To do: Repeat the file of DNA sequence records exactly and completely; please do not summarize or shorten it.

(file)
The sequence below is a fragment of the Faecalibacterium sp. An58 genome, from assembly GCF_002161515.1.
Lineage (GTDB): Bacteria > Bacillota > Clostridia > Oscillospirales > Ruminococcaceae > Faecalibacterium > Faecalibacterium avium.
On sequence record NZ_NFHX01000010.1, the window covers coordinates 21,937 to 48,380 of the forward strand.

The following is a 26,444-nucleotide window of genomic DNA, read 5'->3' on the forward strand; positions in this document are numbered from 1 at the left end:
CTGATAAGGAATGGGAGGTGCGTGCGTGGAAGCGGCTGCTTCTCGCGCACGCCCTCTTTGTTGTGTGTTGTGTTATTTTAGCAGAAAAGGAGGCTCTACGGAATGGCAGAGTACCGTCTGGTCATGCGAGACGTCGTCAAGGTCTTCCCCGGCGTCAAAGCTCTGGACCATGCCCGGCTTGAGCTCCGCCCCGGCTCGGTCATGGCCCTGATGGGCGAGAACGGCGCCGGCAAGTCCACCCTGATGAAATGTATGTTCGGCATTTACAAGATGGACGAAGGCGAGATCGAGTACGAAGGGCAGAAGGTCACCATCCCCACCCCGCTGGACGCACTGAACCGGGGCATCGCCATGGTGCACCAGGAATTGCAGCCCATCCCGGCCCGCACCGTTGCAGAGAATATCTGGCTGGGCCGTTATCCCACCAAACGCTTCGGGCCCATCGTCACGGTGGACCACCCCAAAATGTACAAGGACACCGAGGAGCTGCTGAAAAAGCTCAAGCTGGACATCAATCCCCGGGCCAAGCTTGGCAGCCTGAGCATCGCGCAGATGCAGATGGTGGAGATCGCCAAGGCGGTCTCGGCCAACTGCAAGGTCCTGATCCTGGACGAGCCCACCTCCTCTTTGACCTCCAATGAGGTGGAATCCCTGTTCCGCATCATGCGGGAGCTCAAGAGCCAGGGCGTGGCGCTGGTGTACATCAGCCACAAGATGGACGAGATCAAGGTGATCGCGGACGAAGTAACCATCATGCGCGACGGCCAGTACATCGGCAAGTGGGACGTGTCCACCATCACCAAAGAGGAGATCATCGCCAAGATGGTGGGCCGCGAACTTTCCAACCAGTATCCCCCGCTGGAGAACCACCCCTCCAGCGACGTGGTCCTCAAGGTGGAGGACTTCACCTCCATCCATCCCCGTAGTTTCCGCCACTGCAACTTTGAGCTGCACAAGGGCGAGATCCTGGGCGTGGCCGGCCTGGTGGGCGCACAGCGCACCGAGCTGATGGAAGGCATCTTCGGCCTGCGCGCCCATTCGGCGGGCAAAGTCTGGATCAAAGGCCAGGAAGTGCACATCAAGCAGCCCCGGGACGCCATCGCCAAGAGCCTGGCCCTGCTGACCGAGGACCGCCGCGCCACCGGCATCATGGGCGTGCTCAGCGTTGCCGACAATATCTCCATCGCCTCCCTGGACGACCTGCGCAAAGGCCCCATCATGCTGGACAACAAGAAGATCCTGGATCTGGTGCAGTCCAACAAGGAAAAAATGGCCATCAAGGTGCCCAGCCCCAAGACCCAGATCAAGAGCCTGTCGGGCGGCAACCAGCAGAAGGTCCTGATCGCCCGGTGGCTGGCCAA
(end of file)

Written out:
The sequence below is a fragment of the Faecalibacterium sp. An58 genome, from assembly GCF_002161515.1.
Lineage (GTDB): Bacteria > Bacillota > Clostridia > Oscillospirales > Ruminococcaceae > Faecalibacterium > Faecalibacterium avium.
On sequence record NZ_NFHX01000010.1, the window covers coordinates 21,937 to 48,380 of the forward strand.

The following is a 26,444-nucleotide window of genomic DNA, read 5'->3' on the forward strand; positions in this document are numbered from 1 at the left end:
CTGATAAGGAATGGGAGGTGCGTGCGTGGAAGCGGCTGCTTCTCGCGCACGCCCTCTTTGTTGTGTGTTGTGTTATTTTAGCAGAAAAGGAGGCTCTACGGAATGGCAGAGTACCGTCTGGTCATGCGAGACGTCGTCAAGGTCTTCCCCGGCGTCAAAGCTCTGGACCATGCCCGGCTTGAGCTCCGCCCCGGCTCGGTCATGGCCCTGATGGGCGAGAACGGCGCCGGCAAGTCCACCCTGATGAAATGTATGTTCGGCATTTACAAGATGGACGAAGGCGAGATCGAGTACGAAGGGCAGAAGGTCACCATCCCCACCCCGCTGGACGCACTGAACCGGGGCATCGCCATGGTGCACCAGGAATTGCAGCCCATCCCGGCCCGCACCGTTGCAGAGAATATCTGGCTGGGCCGTTATCCCACCAAACGCTTCGGGCCCATCGTCACGGTGGACCACCCCAAAATGTACAAGGACACCGAGGAGCTGCTGAAAAAGCTCAAGCTGGACATCAATCCCCGGGCCAAGCTTGGCAGCCTGAGCATCGCGCAGATGCAGATGGTGGAGATCGCCAAGGCGGTCTCGGCCAACTGCAAGGTCCTGATCCTGGACGAGCCCACCTCCTCTTTGACCTCCAATGAGGTGGAATCCCTGTTCCGCATCATGCGGGAGCTCAAGAGCCAGGGCGTGGCGCTGGTGTACATCAGCCACAAGATGGACGAGATCAAGGTGATCGCGGACGAAGTAACCATCATGCGCGACGGCCAGTACATCGGCAAGTGGGACGTGTCCACCATCACCAAAGAGGAGATCATCGCCAAGATGGTGGGCCGCGAACTTTCCAACCAGTATCCCCCGCTGGAGAACCACCCCTCCAGCGACGTGGTCCTCAAGGTGGAGGACTTCACCTCCATCCATCCCCGTAGTTTCCGCCACTGCAACTTTGAGCTGCACAAGGGCGAGATCCTGGGCGTGGCCGGCCTGGTGGGCGCACAGCGCACCGAGCTGATGGAAGGCATCTTCGGCCTGCGCGCCCATTCGGCGGGCAAAGTCTGGATCAAAGGCCAGGAAGTGCACATCAAGCAGCCCCGGGACGCCATCGCCAAGAGCCTGGCCCTGCTGACCGAGGACCGCCGCGCCACCGGCATCATGGGCGTGCTCAGCGTTGCCGACAATATCTCCATCGCCTCCCTGGACGACCTGCGCAAAGGCCCCATCATGCTGGACAACAAGAAGATCCTGGATCTGGTGCAGTCCAACAAGGAAAAAATGGCCATCAAGGTGCCCAGCCCCAAGACCCAGATCAAGAGCCTGTCGGGCGGCAACCAGCAGAAGGTCCTGATCGCCCGGTGGCTGGCCAA